International Monetary Fund Managing Director Christine Lagarde has been put under formal investigation for her role in an arbitration case during her time as French finance minister.
Lagarde, who has no plans to step down from her post at the IMF, will convene a meeting of the board of the multilateral body to explain the situation, an IMF official said, declining to be indentified, in line with the organization’s internal policy. Her lawyer Yves Repiquet could not immediately be reached for comment.
As finance minister, Lagarde in 2008 decided to allow arbitration to end a dispute between Bernard Tapie, a businessman and supporter of then President Nicolas Sarkozy, and former state-owned bank Credit Lyonnais.
Lagarde, who was put under formal investigation today for “negligence” by the Cour de Justice de la Republique, has denied any wrongdoing, saying it was the best option for the state.
The court has been looking into whether she erred in agreeing to arbitration to end the dispute that resulted in the business tycoon being awarded him about $500 million.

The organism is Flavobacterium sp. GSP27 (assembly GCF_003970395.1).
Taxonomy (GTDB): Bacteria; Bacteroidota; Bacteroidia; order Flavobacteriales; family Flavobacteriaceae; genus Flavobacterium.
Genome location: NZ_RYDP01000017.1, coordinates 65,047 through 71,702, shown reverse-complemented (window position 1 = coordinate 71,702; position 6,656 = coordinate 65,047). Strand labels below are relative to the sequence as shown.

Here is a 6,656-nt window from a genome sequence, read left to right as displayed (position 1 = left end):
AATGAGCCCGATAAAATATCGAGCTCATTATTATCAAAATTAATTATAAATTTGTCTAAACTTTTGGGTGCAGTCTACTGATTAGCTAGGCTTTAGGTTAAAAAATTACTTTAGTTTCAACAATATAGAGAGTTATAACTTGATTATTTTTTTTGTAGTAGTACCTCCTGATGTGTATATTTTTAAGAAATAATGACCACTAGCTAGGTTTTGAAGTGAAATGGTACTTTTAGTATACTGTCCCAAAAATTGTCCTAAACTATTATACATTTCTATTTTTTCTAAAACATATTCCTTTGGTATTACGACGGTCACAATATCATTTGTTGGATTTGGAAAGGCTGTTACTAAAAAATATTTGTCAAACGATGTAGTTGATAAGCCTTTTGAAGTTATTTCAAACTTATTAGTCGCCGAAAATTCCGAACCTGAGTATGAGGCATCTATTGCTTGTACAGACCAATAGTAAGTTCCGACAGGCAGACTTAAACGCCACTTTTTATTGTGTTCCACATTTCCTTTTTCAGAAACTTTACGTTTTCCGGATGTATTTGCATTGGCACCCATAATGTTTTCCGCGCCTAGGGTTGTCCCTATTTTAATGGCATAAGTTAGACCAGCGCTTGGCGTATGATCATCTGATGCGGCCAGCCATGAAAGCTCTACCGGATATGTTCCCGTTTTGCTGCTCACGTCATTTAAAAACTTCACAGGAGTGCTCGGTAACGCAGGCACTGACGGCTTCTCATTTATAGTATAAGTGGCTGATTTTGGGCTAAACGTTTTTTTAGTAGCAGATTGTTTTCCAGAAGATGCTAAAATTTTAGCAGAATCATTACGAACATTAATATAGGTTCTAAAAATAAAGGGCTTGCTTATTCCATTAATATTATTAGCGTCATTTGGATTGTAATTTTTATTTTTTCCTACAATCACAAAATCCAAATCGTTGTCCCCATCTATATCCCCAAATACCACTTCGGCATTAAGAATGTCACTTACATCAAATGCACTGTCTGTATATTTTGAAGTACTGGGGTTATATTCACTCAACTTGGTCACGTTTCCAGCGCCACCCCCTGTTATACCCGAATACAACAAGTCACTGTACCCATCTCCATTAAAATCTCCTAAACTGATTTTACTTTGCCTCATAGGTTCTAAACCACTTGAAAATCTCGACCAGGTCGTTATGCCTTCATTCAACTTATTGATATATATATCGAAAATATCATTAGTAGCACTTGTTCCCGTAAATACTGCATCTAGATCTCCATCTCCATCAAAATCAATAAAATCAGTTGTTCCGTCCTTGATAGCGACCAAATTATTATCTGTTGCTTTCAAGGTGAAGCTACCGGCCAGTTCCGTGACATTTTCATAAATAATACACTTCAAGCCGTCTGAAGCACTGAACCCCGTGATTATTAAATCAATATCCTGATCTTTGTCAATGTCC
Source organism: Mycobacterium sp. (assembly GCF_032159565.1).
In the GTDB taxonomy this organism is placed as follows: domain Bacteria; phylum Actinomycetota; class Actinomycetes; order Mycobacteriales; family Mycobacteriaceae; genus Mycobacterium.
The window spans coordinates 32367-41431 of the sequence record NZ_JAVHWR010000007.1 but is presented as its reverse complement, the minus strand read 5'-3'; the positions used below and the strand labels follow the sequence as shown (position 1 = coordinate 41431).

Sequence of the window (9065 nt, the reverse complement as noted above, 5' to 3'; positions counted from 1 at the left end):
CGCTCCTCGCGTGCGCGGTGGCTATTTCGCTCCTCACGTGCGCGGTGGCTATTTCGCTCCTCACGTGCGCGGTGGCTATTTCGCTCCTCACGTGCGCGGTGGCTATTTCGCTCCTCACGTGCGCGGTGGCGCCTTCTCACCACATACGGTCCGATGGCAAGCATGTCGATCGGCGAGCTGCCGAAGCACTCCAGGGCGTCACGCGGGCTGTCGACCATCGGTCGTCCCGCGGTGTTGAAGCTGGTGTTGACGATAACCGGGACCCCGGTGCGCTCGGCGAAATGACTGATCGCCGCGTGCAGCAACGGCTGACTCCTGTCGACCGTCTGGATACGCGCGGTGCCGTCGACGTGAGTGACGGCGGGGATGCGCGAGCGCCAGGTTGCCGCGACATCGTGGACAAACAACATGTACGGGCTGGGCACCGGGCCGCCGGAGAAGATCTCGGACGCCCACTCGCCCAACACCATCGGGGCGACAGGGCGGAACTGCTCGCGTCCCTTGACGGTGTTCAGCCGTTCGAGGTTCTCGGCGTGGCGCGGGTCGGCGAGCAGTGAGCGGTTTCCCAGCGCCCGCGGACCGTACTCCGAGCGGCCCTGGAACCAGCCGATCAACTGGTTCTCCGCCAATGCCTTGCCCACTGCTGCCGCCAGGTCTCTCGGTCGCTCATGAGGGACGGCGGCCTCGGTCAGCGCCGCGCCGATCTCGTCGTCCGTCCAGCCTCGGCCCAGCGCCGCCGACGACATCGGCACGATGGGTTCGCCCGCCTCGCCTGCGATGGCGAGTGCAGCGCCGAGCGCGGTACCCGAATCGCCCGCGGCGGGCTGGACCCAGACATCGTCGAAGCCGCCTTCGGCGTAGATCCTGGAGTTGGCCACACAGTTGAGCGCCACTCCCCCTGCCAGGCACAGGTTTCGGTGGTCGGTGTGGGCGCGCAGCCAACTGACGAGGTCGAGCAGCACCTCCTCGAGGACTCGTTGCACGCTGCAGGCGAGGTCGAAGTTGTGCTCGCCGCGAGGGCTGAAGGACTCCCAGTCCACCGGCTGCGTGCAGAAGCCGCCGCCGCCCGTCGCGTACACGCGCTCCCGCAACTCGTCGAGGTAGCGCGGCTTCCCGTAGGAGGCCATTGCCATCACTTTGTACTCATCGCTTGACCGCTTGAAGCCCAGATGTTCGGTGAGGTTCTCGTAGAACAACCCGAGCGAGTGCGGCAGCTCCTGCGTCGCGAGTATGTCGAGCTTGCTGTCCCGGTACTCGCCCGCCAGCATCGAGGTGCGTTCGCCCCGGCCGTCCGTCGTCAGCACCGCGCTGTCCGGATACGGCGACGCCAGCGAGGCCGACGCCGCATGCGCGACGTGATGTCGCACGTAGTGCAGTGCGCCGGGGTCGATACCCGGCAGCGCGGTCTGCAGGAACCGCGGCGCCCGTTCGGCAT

Tapie, a businessman, who has also dabbled in politics and acting, won the 385 million-euro ($507 million) arbitration award to settle a dispute over his company’s sale of German sportswear brand Adidas AG.
He contended that Credit Lyonnais mishandled the 1993 sale and pursued a claim against the bank’s liquidator.
Tapie, a minister for less than a year under former Socialist President Francois Mitterrand in the 1990s, endorsed Sarkozy’s successful presidential effort in 2007 and failed re- election bid in 2012.
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